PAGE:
China’s innovative ‘happy schools’ popular with parents leaving the academically demanding mainstream education sector


When Zhang Fen visited the aptly named Happy School with her son Tian Tian, ​​a second grade student, she thought, “This is school for us. The students spent less time studying, but they seemed happier and had more freedom in the alternative style school.

As China seeks to harness its hyper-competitive education system by banning after-school private lessons and placing more emphasis on physical activity, alternative schools that prioritize individual achievement and happiness through report exams and test results are booming.

It’s no secret that a growing number of Chinese parents are turning away from the country’s rigorous public education system, which has been accused of placing a heavy workload on both students and parents and creating unnecessary anxiety. In addition to independently run schools, such as international schools, a third choice has emerged and gained in popularity: innovative education.

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In Beijing, a year at Happy School, or similar innovative schools, will typically cost parents from 70,000 (US $ 11,000) to 100,000 yuan (US $ 15,730) or more. Despite their high cost, they have been attracting middle-class families since 2005, the WeChat Real-life Stories blog recently reported in an article on Happy School.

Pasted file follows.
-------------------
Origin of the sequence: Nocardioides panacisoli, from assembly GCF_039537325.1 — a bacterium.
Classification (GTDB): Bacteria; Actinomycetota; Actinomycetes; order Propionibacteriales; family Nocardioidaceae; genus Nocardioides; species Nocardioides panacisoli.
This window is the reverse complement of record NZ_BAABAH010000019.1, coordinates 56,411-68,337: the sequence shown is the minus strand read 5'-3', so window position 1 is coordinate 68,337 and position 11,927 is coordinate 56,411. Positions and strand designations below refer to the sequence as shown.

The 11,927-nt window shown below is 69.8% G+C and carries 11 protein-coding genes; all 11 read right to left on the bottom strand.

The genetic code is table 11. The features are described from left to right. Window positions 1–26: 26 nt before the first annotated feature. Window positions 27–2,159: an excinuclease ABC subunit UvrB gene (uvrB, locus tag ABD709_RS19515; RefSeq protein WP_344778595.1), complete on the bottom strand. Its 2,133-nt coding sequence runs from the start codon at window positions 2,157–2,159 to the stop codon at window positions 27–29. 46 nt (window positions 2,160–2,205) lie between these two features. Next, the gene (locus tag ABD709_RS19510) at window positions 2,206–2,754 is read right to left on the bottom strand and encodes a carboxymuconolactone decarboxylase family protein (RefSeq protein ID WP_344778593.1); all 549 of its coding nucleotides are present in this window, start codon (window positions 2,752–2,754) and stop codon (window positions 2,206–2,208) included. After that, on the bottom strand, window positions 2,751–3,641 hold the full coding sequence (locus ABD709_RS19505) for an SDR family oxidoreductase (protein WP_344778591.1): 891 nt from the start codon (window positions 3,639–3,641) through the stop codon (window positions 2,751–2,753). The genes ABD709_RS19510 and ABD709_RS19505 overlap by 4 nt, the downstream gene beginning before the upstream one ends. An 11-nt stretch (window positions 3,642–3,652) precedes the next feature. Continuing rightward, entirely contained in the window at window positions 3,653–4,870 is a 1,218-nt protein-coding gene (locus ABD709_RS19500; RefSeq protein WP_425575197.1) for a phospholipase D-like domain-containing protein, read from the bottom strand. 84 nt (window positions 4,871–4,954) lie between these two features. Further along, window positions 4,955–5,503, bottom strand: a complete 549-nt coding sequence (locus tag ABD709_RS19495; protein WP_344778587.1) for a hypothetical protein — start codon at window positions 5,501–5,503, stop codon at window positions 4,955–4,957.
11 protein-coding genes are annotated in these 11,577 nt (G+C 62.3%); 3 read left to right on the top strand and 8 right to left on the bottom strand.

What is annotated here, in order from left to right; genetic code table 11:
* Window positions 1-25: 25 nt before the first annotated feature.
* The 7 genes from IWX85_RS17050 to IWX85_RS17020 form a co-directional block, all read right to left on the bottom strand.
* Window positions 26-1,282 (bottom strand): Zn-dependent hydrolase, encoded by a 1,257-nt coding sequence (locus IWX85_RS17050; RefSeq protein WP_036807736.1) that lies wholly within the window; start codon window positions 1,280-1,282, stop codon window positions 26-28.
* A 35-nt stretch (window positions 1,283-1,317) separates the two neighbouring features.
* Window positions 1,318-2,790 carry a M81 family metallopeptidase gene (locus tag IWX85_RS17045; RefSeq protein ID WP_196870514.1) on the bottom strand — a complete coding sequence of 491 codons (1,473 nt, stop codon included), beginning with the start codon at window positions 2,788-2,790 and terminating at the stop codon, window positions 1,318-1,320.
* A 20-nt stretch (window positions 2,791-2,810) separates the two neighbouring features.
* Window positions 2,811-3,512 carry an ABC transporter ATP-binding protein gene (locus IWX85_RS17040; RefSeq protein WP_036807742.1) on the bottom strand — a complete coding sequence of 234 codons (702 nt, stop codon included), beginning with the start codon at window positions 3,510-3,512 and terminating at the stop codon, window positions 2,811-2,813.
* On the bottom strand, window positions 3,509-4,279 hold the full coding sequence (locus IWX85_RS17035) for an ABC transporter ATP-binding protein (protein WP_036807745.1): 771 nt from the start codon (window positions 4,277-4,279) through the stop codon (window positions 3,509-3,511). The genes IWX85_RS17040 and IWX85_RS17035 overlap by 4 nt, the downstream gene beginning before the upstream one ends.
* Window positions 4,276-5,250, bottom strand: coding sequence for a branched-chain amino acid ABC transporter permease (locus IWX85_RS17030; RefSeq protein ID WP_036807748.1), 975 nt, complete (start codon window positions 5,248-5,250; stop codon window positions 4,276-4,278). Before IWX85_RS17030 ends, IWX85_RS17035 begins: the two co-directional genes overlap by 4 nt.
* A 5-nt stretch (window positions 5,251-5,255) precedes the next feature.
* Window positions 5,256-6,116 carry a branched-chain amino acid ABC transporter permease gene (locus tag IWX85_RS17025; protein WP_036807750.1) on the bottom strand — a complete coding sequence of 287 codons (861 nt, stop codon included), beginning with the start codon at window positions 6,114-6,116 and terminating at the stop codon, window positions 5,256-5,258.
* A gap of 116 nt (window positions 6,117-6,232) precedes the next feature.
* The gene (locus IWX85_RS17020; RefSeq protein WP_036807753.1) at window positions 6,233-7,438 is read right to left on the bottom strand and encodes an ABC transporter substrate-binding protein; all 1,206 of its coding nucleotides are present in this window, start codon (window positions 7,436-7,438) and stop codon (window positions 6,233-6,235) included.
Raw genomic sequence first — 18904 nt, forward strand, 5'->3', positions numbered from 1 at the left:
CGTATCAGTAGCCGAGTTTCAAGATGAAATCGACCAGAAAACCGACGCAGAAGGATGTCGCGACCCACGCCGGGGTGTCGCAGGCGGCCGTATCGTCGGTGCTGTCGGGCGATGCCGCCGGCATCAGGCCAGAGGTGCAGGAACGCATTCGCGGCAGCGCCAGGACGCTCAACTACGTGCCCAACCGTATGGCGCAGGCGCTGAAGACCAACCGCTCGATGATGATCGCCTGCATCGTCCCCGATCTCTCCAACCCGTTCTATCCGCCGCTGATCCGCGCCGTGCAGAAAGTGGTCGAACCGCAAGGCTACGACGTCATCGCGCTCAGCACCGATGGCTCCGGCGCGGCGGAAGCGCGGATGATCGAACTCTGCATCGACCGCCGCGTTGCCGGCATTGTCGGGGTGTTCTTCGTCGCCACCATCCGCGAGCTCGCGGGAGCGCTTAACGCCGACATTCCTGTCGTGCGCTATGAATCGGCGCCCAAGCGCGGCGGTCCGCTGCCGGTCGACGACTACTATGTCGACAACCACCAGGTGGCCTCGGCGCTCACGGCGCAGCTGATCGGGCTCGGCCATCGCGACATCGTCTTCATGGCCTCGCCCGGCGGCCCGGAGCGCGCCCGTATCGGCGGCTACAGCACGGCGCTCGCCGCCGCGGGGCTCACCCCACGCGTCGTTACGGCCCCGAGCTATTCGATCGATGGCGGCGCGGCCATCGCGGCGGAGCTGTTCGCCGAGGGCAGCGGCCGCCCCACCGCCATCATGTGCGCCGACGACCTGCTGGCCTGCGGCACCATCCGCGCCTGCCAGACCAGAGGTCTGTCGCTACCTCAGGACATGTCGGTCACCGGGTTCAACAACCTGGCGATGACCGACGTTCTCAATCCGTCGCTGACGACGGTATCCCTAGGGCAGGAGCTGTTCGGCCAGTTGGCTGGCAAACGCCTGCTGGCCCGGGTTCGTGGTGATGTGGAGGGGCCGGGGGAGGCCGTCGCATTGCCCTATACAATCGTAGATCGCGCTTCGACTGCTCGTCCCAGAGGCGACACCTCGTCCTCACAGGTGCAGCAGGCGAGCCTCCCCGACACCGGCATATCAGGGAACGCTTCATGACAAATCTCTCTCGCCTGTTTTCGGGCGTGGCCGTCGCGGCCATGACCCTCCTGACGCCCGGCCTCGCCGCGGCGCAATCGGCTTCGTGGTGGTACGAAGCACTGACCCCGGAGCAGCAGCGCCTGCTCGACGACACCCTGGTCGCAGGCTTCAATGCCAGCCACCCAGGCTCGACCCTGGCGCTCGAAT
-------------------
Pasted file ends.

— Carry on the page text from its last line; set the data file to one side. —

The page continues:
Tian Tian spent two years at a prestigious public school in Haidian District, Beijing’s mecca for extracurricular education, where he was bullied and struggled to make friends. At Happy School, he thrived in a more friendly environment, said Zhang.

Like other innovative schools, there are no rankings or exams at Happy School. Public school books are also rarely used. Instead, teachers use original material to teach everything from current events to Chinese classics.

With 400 Kindergarten to Grade 9 students and a US branch in New Jersey, Ririxin School is one of China’s most prestigious innovative schools. It was founded in 2006 with the mission of promoting a more natural approach to education, emphasizing the academic and personal development of each child and their overall well-being.